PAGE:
It's 4 p.m. on Monday, and the trauma unit at Delray Medical Center is quiet.
Statistically speaking, Mondays are the unit's busiest days.
About 4:40 p.m., the waiting ends. The speakers blare: A trauma patient is headed to the hospital by ground.
ETA: 10 minutes.
Two trauma nurses, a trauma surgeon and specialists swarm the room as they prepare for the patient -- a 26-year-old man involved in a motorcycle accident -- to arrive.
It's a Priority 2 call because he has a broken femur, an injury that can result in the loss of a liter and a half of blood, said Tyler Adams, one of two trauma nurses on the clock.
As Palm Beach County Health Care District officials mark the 20th anniversary of its trauma system this month, nurses and doctors say patients like this accident victim are lucky to live in a county where two of the state's 22 trauma centers are located.
"You just don't have a trauma center in every corner," said Margaret Crawford, director of the trauma center at Delray Medical. "It speaks to the commitment of the county's leaders ... those 20-plus years ago."
Trauma system started in 1991
To be sure, most South Florida counties have a fair share of trauma centers. But most counties in the state -- Martin, Indian River, Okeechobee, for example -- don't have any at all.
Delray Medical Center's Trauma Awareness Day on Wednesday sought to point out the significance of that difference: Before the trauma system was established at Delray Medical and St. Mary's Medical Center in West Palm Beach, 33 percent of patients who suffered traumatic injuries died.
(Patients injured north of Southern Boulevard are taken to St. Mary's, while those injured south of Southern are taken to Delray Medical.)
The health care district's trauma system came on line in 1991, after its board approved the purchase of the first Trauma Hawk helicopter ambulance. The first trauma patients received care in May 1991.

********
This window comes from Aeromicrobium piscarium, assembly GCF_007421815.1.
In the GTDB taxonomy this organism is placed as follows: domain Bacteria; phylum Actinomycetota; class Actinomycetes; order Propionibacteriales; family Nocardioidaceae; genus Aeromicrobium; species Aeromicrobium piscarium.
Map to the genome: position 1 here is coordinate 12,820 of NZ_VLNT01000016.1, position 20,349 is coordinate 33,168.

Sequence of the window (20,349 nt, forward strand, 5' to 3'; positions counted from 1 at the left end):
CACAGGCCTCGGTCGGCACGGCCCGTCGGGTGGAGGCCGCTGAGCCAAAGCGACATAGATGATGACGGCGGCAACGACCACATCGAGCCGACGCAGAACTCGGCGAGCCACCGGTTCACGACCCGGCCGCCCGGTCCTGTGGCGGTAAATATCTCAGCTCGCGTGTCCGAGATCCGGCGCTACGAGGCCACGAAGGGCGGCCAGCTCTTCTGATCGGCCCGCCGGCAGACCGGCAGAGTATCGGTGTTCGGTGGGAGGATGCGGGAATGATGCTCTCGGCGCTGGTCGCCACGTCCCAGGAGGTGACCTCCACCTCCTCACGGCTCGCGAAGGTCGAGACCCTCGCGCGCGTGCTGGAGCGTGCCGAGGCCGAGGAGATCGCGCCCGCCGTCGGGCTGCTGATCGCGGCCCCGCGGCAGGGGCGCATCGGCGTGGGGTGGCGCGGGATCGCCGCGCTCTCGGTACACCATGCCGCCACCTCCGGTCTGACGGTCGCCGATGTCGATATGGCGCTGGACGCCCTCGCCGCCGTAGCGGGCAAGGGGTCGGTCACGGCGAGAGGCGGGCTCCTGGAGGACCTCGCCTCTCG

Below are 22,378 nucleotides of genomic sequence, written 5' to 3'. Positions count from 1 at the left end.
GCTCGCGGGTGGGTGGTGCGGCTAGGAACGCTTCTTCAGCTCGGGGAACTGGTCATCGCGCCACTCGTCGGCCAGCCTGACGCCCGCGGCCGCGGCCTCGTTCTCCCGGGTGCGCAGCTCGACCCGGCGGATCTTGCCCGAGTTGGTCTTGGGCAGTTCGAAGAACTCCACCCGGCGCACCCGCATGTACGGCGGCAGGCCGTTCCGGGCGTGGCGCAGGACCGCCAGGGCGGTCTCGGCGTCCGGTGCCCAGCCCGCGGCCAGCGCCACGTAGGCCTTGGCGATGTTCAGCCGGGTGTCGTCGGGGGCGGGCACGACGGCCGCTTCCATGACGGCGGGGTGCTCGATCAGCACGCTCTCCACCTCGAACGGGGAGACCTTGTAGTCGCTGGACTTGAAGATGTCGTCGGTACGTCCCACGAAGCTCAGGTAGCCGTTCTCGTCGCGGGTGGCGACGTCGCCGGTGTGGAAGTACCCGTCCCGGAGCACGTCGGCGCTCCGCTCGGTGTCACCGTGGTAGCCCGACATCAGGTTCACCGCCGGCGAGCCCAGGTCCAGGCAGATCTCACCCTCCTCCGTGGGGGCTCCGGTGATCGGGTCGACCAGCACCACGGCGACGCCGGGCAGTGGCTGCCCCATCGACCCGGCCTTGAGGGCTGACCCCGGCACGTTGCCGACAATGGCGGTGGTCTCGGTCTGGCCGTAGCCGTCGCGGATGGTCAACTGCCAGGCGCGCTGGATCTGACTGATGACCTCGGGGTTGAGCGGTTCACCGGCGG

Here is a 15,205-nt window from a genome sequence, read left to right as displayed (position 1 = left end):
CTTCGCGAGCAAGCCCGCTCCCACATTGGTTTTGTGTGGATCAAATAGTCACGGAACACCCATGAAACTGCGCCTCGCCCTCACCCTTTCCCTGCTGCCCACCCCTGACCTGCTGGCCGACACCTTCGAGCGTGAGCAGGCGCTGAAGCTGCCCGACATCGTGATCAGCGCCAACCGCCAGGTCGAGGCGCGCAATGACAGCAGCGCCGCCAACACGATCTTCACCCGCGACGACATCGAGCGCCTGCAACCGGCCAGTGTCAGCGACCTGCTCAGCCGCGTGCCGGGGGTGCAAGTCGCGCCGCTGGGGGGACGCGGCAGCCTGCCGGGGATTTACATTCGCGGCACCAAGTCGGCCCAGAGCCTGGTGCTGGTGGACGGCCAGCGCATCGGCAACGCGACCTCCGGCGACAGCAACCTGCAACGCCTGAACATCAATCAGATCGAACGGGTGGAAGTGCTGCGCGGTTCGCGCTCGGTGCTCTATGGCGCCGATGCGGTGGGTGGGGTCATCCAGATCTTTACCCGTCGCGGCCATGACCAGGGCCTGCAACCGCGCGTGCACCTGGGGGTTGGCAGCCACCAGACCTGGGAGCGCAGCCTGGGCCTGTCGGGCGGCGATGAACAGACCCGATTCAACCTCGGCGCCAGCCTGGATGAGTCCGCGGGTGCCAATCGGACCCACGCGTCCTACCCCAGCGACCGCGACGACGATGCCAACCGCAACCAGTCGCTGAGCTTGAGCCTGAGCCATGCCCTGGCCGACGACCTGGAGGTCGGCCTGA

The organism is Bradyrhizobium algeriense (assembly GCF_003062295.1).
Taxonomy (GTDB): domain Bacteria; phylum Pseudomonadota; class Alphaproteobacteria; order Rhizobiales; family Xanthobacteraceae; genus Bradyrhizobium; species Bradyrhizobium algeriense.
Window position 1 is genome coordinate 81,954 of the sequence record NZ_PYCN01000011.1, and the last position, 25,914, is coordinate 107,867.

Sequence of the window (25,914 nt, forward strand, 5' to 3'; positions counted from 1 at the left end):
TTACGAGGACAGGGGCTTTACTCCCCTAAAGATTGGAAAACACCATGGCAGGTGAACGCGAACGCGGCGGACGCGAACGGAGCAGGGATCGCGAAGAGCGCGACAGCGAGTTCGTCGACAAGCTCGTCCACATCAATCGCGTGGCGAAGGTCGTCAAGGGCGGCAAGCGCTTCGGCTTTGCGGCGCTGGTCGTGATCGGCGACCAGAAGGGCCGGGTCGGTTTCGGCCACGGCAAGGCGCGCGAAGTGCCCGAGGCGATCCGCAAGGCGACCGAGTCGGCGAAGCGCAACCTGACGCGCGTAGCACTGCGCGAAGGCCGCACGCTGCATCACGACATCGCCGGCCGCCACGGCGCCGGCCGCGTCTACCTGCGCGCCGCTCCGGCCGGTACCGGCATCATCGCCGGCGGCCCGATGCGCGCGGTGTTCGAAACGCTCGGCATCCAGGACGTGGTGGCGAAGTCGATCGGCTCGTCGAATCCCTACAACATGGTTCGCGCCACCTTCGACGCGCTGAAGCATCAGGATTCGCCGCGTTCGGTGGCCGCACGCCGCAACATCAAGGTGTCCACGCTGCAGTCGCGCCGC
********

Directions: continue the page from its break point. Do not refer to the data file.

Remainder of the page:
Twenty years later, the taxpayer-funded system has treated more than 50,000 patients and reduced the number of patients who die to "less than one percent," according to Dr. Ivan Puente, medical director of the trauma center at Delray Medical.
The system now has two Trauma Hawk helicopters, one of which helped save the life of 30-year-old Michael Briggs in December 2007.
On Wednesday, the West Palm Beach man, shared how he was performing a "complete handstand" on his motorcycle for an acquaintance, without a helmet and with a few drinks in his system, when he lost control and slipped at 25-30 mph.
A woman who saw Biggs fall called 911. He was flown to Delray Medical where doctors found that he had nearly 40 pounds of pressure in his head because of the bleeding and swelling. He was in a coma for 10 days. He walked out of the hospital on Jan. 15 -- exactly one month later.
"Hats off to you," Biggs said to a crowd full of first responders, nurses and doctors. "Without ya'll, we have nothing. We don't have a future."
Delray improves level of care
That future may be brighter for patients taken to Delray Medical. The hospital has, as of May 2, met the requirements to become a provisional Level I trauma center.
That means, in addition to providing the required staff and equipment needed for immediate or follow-up treatment of severely injured patients, 24 hours a day, seven days a week, Delray Medical also meets the provisional requirements of pediatric trauma referral-center standards, established by the Florida Department of Health. St. Mary's also is working on receiving the Level I designation.
Bottom line, officials said, is that more staffers will be readily available for Palm Beach County patients like the 26-year-old motorcyclist, who had almost nine people attending to his injuries at any given time Monday afternoon.
When the man arrived in the unit at 4:52 p.m., trauma surgeon Edgar Rodas took advantage of the fact that the man -- who asked that he not be identified -- was conscious and asked as many questions as he could.
By 4:56 p.m., X-rays were taken as a "primary survey or assessment," to ensure the man had no punctures or major internal bleeding. By 5:01 p.m., it was concluded that his pelvis was not broken.
At 5:09, a CAT scan was done of his brain, neck and torso; since he traveling at nearly 50 mph at the time of the accident and was not wearing a helmet.
Patient kept informed
Trauma nurses Adams, and Emily Palmer talked the motorcyclist through everything they were doing as he described his symptoms and the origin of his pain.
Within minutes, the team knew that nothing major was wrong with his brain. Rodas said the scans would be sent to specialists who can detect the most minute detail.
As of Wednesday, the patient was still at Delray Medical.
He'll likely stay through at least the end of the week, doctors said, because of the type of fracture he suffered.
Though overwhelming at times, he was treated by a staff that works in a "controlled chaos" setting effectively, Rodas said.
"It's like a (NASCAR) pit stop," he said of the trauma process. "Everybody knows what to do, and quickly."